What Economists Get Wrong About Rent Control
Researchers fail to account for anti-growth land use policies that often preceded the implementation of rent control.
Part 2 of my rent control opinions. Part 1 here.
Most economic research on rent control highlights its negative effects. Recently, St. Paul’s ordinance was highlighted for disproportionately harming lower-income landlords and declining property values by $1.57 billion. If supply-based policies resulted in a similar property value decline then it would be seen as a success by pro-housing development advocates. The decline in property values is not a negative for renters and the well-being of landlords is not the concern of tenant activists.
The well-known Stanford study on rent control found that in San Francisco during the 1980s and 1990s it reduced tenant mobility but prevented displacement. This was measured by finding that low income households, who moved more often than middle and higher income ones, didn’t move as frequently. It also found that rental supply ended while condo supply increased. My problems with the study are two-fold.
Firstly, San Francisco’s 1980 rent control, though classified as “strict” due to a low rent ceiling, was weak in auxiliary requirements. It didn’t apply to any new construction built after its passage and rents could reset after vacancy. SF’s rent control certainly fueled conversion of existing and new housing to condos over rentals, but it’s not evident it caused the overall tremendous decline in housing construction. Housing construction decline occurred in neighboring cities as well as the Bay Area during a period of rampant NIMBYism and anti-growth populism.
Secondly, acknowledging that low-income households have higher housing churn than other income groups is most likely a reflection of housing instability and frequency of eviction rather than needing different types of housing with time. If fewer tenants were evicted and mobility was on-par with middle- and high-income households under rent control then that’s an obvious win for low income renters.
The Urban Displacement Project used incredibly precise tracking data on households of various incomes. They found that rent-controlled neighborhoods with no new housing supply in the Bay Area last decade had virtually no low income tenants moving in, but also none leaving. This corroborates the Stanford study’s findings that rent control correlates with declines in mobility and it’s also a frequent talking point of landlords.
The decline in mobility is nationwide issue, not just a rent control issue, and it’s at record lows, per a USC study, as the country’s vacancy rates reach all-time lows. Remedies do exist without dismantling rent controls. Urban Displacement found that in areas where housing (both market and subsidized) was built, the low income in-migration into rent-controlled neighborhoods increased while rent control stemmed displacement. That’s again the fallacy of blaming unrelated housing policies on rent control’s impact on supply. I’m not denying that rent control contributes to a decline in building rates, it almost certainly does as all regulations do, but not the dramatic losses it’s frequently attributed to causing.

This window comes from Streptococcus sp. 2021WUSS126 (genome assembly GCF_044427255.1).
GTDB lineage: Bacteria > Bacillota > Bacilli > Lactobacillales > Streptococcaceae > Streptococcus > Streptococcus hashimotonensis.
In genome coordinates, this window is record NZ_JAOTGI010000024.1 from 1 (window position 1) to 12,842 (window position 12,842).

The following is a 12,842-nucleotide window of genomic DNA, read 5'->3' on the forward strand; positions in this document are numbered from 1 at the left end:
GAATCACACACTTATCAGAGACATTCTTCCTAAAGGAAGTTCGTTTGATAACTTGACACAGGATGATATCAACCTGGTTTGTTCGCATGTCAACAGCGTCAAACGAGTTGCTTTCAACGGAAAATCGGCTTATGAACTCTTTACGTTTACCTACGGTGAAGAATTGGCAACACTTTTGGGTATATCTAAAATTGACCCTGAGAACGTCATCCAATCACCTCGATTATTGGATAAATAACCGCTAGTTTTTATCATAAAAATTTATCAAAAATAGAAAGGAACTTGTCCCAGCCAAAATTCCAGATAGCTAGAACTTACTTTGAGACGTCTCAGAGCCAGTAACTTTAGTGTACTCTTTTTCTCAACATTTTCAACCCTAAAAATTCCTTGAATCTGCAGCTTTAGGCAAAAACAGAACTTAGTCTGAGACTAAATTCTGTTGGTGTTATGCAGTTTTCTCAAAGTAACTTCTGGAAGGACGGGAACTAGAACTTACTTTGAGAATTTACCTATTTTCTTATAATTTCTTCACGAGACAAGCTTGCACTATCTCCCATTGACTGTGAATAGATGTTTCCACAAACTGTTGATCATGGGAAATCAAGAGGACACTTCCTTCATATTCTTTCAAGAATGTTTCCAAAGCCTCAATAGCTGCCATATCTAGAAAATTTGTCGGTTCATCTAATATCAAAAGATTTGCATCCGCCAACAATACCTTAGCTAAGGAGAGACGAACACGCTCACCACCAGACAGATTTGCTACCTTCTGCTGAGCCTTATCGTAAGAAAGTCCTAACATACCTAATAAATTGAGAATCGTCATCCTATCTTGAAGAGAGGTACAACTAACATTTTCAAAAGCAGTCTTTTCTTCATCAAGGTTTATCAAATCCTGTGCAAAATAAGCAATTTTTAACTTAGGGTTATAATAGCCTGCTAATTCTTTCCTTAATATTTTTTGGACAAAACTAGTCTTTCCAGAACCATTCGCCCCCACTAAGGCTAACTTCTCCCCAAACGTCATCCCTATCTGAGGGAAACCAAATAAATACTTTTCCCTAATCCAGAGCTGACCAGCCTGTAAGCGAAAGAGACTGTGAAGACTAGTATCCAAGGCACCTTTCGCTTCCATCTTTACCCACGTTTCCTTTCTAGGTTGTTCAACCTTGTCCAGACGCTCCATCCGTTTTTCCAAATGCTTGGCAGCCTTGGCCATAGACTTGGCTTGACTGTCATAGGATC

The best research I’ve seen on rent control is a study conducted by Berkeley’s Planning Department in 1998. Berkeley passed the state’s first post-WWII rent control program which exempted new construction but kept strict vacancy control, rental registration and applied to everything denser than a duplex. The study found that Berkeley lost only slightly more housing units in its census tracts than neighboring non-rent controlled cities, to the point that unit decline was virtually identical. The study also found that new construction in neighboring non-rent controlled cities’ census tracts was at the same rate as Berkeley’s. Most importantly, the decline in construction happened after downzoning but before the rent control ordinance.
This confirmed that when new construction was exempted from an otherwise strict rent control ordinance, the impacts of rent control on new housing supply were much smaller. The primary cause of Berkeley and San Francisco’s housing shortages which flared up dramatically during the decade of strict rent control was the citywide downzonings, not really rent control. Many studies fall into a correlation fallacy, like a recent one from 2020 by a developer lobbyist that simplistically does a regression on pre- and post-Costa Hawkins rent control periods from 1980 to 2000.
Any rent control study that looks at places with low rates of construction like New York or San Francisco, and fails to parse out and control for mid-century downzoning and anti-growth laws is a flawed study. Sadly that’s most of them. Without an intimate knowledge of these cities it is easy to fall into this conflation issue.
Berkeley’s citywide downzoning occurred in 1973, just a year after the city passed its first rent control law and by 1980 had finalized its rent control law. San Francisco similarly downzoned through the city in the 1970s and then passed a rent control law in 1979. Same story for the rest of California’s rent controlled cities. The California housing crisis is decades old and housing development has been down for decades statewide. One must ask what’s unique about the dozen or so cities with rent control?